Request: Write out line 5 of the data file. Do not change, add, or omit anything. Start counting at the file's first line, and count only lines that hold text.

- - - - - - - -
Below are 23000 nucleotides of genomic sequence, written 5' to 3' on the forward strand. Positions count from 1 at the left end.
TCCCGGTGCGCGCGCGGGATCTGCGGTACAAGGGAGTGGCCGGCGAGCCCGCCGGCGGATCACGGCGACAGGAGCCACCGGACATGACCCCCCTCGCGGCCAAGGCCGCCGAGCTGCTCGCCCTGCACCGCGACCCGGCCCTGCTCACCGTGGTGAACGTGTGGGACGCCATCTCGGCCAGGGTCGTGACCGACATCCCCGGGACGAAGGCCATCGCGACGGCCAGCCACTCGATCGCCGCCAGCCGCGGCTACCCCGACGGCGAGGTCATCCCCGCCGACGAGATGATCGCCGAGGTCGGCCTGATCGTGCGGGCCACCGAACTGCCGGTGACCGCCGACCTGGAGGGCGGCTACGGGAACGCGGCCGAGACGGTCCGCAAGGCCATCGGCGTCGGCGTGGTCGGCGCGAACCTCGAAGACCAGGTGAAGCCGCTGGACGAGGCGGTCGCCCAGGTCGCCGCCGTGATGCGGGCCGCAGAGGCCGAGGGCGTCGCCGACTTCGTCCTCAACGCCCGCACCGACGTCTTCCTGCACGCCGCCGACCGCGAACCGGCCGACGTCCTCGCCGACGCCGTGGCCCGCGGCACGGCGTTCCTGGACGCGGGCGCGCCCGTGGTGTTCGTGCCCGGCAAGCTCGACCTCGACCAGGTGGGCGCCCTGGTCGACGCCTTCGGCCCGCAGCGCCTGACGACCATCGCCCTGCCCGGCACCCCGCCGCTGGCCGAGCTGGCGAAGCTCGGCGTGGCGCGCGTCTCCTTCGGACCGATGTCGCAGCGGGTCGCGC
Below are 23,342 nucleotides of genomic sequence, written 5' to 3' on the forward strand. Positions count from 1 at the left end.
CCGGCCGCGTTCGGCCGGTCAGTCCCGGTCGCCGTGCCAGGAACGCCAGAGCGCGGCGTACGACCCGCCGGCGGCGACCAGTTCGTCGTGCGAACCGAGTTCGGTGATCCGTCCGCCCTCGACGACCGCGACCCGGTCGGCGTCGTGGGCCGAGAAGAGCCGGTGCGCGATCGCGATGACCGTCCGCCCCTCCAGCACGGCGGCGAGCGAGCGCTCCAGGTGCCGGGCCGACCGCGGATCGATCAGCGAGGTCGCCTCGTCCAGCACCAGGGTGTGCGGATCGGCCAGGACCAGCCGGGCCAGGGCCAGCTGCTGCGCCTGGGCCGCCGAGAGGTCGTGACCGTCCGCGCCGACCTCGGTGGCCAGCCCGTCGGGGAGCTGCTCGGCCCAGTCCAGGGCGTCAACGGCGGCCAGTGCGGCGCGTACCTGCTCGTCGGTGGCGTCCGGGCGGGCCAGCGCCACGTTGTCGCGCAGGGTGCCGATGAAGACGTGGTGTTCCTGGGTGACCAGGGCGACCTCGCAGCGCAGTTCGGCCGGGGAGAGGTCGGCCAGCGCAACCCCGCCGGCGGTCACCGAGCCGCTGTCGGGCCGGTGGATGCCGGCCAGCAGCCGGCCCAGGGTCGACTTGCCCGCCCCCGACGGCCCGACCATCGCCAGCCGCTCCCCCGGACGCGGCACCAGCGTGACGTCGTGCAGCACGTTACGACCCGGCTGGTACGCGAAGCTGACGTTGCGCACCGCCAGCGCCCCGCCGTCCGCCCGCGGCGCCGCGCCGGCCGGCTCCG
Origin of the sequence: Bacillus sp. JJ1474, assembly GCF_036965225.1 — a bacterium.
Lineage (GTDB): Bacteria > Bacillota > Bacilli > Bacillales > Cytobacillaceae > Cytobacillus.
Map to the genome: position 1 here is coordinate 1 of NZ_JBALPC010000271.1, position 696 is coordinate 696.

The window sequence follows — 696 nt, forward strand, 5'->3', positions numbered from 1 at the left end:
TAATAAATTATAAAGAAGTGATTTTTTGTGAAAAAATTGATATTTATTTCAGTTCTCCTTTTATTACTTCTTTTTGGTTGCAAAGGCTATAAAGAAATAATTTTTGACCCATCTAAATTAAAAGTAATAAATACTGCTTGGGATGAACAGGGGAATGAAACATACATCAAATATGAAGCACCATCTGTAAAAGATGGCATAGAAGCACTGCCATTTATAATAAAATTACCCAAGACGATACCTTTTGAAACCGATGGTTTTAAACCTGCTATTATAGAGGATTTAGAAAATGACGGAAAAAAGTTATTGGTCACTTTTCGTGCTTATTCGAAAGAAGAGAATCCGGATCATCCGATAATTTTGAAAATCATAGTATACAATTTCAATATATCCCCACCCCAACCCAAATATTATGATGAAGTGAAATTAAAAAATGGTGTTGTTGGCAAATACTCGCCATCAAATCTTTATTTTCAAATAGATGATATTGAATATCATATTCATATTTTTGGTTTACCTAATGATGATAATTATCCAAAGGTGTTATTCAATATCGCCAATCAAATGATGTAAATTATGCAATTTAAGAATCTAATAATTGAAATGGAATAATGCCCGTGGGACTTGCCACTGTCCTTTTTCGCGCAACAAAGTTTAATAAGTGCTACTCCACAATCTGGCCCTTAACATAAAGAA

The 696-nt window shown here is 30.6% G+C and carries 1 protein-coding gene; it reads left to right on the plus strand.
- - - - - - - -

Origin of the sequence: Bacillus sp. JJ1474, assembly GCF_036965225.1 — a bacterium.